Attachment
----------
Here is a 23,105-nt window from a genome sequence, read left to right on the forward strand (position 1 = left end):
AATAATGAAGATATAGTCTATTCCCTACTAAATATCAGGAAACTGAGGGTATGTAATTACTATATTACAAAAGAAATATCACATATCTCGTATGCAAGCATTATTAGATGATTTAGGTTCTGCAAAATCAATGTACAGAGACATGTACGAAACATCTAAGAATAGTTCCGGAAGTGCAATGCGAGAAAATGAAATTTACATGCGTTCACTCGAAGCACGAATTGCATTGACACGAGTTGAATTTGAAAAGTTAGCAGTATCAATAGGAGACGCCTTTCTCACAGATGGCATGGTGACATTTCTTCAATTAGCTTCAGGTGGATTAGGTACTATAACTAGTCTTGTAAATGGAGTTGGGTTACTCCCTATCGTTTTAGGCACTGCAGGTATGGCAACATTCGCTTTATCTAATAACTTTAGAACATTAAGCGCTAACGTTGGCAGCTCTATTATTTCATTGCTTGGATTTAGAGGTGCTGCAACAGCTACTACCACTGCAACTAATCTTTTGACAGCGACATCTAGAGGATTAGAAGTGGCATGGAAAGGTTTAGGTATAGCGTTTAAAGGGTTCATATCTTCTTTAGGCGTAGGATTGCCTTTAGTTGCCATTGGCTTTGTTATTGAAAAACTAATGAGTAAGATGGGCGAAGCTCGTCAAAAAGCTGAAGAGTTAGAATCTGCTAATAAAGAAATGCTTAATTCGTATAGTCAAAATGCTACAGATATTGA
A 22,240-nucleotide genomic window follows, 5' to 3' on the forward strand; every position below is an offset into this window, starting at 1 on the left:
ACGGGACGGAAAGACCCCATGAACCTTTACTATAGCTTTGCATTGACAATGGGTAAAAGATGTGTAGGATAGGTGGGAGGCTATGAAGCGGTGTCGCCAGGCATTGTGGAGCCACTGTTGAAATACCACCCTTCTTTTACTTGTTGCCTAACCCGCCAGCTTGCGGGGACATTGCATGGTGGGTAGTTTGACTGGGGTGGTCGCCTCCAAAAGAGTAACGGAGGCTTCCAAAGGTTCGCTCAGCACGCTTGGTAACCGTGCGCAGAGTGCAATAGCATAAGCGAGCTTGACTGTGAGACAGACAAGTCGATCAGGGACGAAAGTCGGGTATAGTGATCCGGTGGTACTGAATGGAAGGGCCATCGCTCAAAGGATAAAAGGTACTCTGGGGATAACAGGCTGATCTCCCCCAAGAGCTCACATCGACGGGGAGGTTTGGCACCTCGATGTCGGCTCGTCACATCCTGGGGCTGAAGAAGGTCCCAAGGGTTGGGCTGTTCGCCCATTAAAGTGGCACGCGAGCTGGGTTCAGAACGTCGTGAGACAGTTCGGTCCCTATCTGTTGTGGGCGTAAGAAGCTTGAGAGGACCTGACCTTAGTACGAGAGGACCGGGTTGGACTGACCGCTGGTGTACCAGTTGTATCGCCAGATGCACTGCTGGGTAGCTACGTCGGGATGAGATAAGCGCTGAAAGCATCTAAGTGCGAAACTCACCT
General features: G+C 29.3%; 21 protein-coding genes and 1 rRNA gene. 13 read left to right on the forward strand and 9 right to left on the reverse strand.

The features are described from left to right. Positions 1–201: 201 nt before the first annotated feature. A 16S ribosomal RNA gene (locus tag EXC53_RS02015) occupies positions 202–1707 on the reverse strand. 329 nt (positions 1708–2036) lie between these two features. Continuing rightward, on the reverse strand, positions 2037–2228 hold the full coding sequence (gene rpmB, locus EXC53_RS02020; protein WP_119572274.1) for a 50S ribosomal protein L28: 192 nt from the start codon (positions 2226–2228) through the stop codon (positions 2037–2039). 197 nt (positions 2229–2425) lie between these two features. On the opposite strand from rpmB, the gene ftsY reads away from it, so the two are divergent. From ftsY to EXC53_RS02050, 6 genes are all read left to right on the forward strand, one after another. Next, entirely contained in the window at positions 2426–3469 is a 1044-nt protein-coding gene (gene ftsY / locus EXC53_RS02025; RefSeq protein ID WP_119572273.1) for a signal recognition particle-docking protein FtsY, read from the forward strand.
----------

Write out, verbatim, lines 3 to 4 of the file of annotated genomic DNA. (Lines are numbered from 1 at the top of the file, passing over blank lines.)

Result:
A 22,240-nucleotide genomic window follows, 5' to 3' on the forward strand; every position below is an offset into this window, starting at 1 on the left:
ACGGGACGGAAAGACCCCATGAACCTTTACTATAGCTTTGCATTGACAATGGGTAAAAGATGTGTAGGATAGGTGGGAGGCTATGAAGCGGTGTCGCCAGGCATTGTGGAGCCACTGTTGAAATACCACCCTTCTTTTACTTGTTGCCTAACCCGCCAGCTTGCGGGGACATTGCATGGTGGGTAGTTTGACTGGGGTGGTCGCCTCCAAAAGAGTAACGGAGGCTTCCAAAGGTTCGCTCAGCACGCTTGGTAACCGTGCGCAGAGTGCAATAGCATAAGCGAGCTTGACTGTGAGACAGACAAGTCGATCAGGGACGAAAGTCGGGTATAGTGATCCGGTGGTACTGAATGGAAGGGCCATCGCTCAAAGGATAAAAGGTACTCTGGGGATAACAGGCTGATCTCCCCCAAGAGCTCACATCGACGGGGAGGTTTGGCACCTCGATGTCGGCTCGTCACATCCTGGGGCTGAAGAAGGTCCCAAGGGTTGGGCTGTTCGCCCATTAAAGTGGCACGCGAGCTGGGTTCAGAACGTCGTGAGACAGTTCGGTCCCTATCTGTTGTGGGCGTAAGAAGCTTGAGAGGACCTGACCTTAGTACGAGAGGACCGGGTTGGACTGACCGCTGGTGTACCAGTTGTATCGCCAGATGCACTGCTGGGTAGCTACGTCGGGATGAGATAAGCGCTGAAAGCATCTAAGTGCGAAACTCACCT